Canadian study first to reverse progression of muscular dystrophy in mice

One of the specialists who will attend the conference is dr. Dwi Kemaladewi. Together with an international team of scientists led by dr. Ronald Cohn, President and CEO, Senior Scientist, Paediatrician and Geneticist at SickKids hospital in Toronto she applied a modified version of the CRISPR gene-editing tool in a way that may eventually open up entirely new treatment avenues for patients with Congenital Muscular Dystrophy type 1A (MDC1A) and other inherited diseases. The findings are published in the July 24 edition of the prestigious scientific journal Nature.

This paper is the first to conceptualize and test a new CRISPR approach – called CRISPR transcriptional activation (or CRISPR-a) – using a potentially clinically relevant treatment strategy in a mouse model of the disease. In this study, the tool is used to change how genes are expressed without having to break genetic sequences. It also establishes a first-of-its-kind framework for the use of CRISPR-a to rescue disease symptoms. This technique is deemed particularly promising due to the fact that it could be applied not just to MDC1A, but other muscular dystrophies as well.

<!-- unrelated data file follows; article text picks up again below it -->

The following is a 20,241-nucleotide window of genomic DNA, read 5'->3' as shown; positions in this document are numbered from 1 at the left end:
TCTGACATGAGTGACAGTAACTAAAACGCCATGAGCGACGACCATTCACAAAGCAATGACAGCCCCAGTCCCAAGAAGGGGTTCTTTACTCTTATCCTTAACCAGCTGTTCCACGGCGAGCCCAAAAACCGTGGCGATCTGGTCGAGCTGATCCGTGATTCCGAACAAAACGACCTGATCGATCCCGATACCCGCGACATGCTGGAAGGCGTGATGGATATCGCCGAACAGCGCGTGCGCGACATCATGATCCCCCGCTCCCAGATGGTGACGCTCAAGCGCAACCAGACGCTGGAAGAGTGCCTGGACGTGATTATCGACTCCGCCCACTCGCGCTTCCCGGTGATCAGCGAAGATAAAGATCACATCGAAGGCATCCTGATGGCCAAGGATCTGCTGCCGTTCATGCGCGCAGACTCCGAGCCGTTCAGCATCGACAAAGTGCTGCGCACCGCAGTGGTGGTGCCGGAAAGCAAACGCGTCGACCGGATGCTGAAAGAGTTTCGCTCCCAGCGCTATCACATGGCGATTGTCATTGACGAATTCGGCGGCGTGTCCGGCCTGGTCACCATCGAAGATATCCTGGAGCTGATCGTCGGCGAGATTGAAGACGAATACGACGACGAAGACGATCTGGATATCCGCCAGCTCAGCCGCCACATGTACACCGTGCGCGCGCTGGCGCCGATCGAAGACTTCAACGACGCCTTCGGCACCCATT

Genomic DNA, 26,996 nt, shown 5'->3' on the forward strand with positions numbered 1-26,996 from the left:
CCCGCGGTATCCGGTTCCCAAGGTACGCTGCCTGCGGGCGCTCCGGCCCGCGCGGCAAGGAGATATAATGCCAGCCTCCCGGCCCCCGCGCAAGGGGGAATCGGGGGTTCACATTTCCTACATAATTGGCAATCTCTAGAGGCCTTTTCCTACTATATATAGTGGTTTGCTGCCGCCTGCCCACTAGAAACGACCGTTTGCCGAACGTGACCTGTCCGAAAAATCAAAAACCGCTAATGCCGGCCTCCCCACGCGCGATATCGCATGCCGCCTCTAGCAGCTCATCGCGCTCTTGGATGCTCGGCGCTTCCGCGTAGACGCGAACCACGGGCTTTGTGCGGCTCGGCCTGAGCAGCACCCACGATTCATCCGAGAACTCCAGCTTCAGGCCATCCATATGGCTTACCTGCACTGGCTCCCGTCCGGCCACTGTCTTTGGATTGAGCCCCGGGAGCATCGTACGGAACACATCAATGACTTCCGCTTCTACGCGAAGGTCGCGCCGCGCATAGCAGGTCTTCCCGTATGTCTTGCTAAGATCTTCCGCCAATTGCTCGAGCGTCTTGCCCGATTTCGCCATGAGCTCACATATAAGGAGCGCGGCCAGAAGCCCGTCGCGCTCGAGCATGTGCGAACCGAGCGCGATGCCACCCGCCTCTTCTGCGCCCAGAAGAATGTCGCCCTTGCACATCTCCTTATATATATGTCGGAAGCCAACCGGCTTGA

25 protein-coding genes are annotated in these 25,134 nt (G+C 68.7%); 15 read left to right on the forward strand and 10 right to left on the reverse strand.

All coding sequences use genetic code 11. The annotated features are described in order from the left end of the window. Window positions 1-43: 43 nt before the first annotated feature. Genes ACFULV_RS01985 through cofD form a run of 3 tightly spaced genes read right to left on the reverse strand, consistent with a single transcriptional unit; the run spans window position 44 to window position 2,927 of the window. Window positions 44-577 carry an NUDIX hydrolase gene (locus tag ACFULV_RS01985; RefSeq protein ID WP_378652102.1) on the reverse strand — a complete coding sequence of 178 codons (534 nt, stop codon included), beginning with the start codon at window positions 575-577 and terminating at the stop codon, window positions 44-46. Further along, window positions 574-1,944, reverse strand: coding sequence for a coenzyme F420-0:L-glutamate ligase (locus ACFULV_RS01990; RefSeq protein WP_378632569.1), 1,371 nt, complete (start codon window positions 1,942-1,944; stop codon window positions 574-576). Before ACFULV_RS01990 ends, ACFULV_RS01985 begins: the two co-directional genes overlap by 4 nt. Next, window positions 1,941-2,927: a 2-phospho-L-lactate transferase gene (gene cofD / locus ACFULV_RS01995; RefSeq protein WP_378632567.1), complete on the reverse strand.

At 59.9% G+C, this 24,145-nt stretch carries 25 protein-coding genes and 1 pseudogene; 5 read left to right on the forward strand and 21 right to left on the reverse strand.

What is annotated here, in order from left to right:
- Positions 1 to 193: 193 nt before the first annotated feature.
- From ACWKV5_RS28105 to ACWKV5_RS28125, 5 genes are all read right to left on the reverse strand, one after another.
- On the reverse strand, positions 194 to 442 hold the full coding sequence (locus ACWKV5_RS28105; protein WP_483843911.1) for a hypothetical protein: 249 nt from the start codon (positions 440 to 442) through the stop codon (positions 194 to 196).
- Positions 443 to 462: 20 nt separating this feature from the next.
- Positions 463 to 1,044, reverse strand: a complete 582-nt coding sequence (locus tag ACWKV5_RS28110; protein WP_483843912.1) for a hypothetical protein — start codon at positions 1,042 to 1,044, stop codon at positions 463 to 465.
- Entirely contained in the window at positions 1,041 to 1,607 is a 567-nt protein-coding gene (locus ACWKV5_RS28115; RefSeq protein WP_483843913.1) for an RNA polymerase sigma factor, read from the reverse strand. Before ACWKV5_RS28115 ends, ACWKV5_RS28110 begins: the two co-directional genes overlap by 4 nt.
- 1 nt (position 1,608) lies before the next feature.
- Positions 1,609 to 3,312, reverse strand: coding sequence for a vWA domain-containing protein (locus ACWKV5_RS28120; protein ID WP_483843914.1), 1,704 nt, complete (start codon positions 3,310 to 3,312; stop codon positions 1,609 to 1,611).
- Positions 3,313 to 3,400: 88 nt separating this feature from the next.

Data from this study showed successful prevention of symptom progression in a mouse model of MDC1A in vivo right after birth and reversal of the disease phenotype at three weeks of age, when paralysis was already apparent. At the end of the treatment regimen, there was evident absence of paralysis and marked functional improvements in movement in the mice. These findings could hold promise for CRISPR-a as a possible strategy that could one day help treat patients with MDC1A.

We aim to present more about this promising research during the conference in Maastricht. You can already read about it here.